• Kodak was awarded the $765 million loan under the Defense Production Act for Kodak Pharmaceuticals and will focus production on ingredients for generic drugs for distribution inside the U.S.
  • Antimalarial drug hydroxychloroquine, which President Trump has promoted as a coronavirus treatment despite opposition from Dr. Anthony Fauci and the CDC, is among the drugs for which Kodak will be producing ingredients 
  • Several White House staffers, including adviser Peter Navarro, celebrated the new deal as a big step in reducing the U.S. reliance on importing pharmaceuticals

Photography company Kodak (KODK) won a $765 million government loan on Tuesday to enable it to begin shifting its focus to domestic drug production. The U.S. Internal Development Finance Corp. said the loan provided under the Defense Production Act will go toward the creation of Kodak’s newest arm, Kodak Pharmaceuticals.

“At the direction of President Donald J. Trump, U.S. International Development Finance Corp. Chief Executive Officer Adam Boehler will today sign a letter of interest to provide a $765 million loan to Eastman Kodak Co. to support the launch of Kodak Pharmaceuticals, a new arm of the company that will produce critical pharmaceutical components. The project would mark the first use of new authority delegated by President Trump’s recent executive order that enables DFC and the U.S. Department of Defense to collaborate in support of the domestic response to COVID-19 under the Defense Production Act,” the announcement said.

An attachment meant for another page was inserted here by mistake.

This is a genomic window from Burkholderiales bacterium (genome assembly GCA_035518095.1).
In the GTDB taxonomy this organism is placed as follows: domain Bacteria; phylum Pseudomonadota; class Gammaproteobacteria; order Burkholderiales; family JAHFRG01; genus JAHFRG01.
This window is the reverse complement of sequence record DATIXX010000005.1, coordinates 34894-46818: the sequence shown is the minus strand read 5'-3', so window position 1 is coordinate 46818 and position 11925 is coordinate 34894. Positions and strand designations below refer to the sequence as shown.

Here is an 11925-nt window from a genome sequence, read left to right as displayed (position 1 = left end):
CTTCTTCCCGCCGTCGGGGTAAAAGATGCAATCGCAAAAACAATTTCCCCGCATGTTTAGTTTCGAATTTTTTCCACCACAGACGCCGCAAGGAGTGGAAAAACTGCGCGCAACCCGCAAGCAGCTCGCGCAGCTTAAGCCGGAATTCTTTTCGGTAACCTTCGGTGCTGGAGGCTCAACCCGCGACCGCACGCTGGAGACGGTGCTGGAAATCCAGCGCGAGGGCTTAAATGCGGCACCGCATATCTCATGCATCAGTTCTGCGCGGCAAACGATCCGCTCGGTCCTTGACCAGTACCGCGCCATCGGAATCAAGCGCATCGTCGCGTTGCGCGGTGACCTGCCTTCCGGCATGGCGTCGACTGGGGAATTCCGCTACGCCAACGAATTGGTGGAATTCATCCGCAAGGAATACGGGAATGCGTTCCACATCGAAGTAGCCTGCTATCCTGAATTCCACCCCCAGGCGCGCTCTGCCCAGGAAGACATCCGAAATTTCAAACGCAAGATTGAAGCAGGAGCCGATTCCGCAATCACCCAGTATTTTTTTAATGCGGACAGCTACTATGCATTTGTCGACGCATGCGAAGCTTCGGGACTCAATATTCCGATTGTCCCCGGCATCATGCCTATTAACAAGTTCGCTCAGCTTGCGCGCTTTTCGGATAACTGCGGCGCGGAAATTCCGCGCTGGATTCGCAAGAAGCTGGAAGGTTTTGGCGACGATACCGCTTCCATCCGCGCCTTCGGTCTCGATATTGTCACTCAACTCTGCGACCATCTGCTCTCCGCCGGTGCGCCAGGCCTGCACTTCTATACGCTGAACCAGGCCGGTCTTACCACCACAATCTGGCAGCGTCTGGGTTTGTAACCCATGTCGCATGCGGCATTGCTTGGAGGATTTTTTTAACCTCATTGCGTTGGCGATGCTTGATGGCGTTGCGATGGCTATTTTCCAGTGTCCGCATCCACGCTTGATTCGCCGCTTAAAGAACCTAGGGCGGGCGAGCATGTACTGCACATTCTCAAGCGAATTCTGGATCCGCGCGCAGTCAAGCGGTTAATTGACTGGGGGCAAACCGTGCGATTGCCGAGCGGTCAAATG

Under the loan, Kodak will begin production of ingredients for generic drugs for distribution inside the U.S. Among the drugs Kodak will be producing is the antimalarial drug hydroxychloroquine, which President Trump has continued to push as a treatment for coronavirus despite concerns from Dr. Anthony Fauci and the Center for Disease Control and Prevention about the drug's effectiveness and safety.

It also represents a much needed economic boost for Kodak, which has struggled over the last few years. Kodak previously filed for bankruptcy in 2012 as digitial photography was growing in popularity thanks to digital cameras and smartphones, resulting in reduced demand for the film and film cameras Kodak built itself on. It emerged from bankruptcy in 2013, but was forced to drop several businesses and legacy liabilities in order to survive.

White House staff celebrated the new partnership, saying it will help reduce U.S. reliance on importing pharmaceutical drugs and ingredients from overseas.

“If we have learned anything from the global pandemic, it is that Americans are dangerously dependent on foreign supply chains for their essential medicines,” White House trade adviser Peter Navarro said. “This ... partnership is a big win for the use of President Trump’s DPA powers, a big win for New York and a huge step forward towards American pharmaceutical independence.”

Navarro said at least 30 other companies are currently being considered for additional DPA funding.

Kodak stock was up 234% at $8.75 at 12:13 p.m. EDT.

Kodak logo
Kodak stock skyrocketed after announcing it was launching its own cryptocurrency. Eastman Kodak/Wikimedia Commons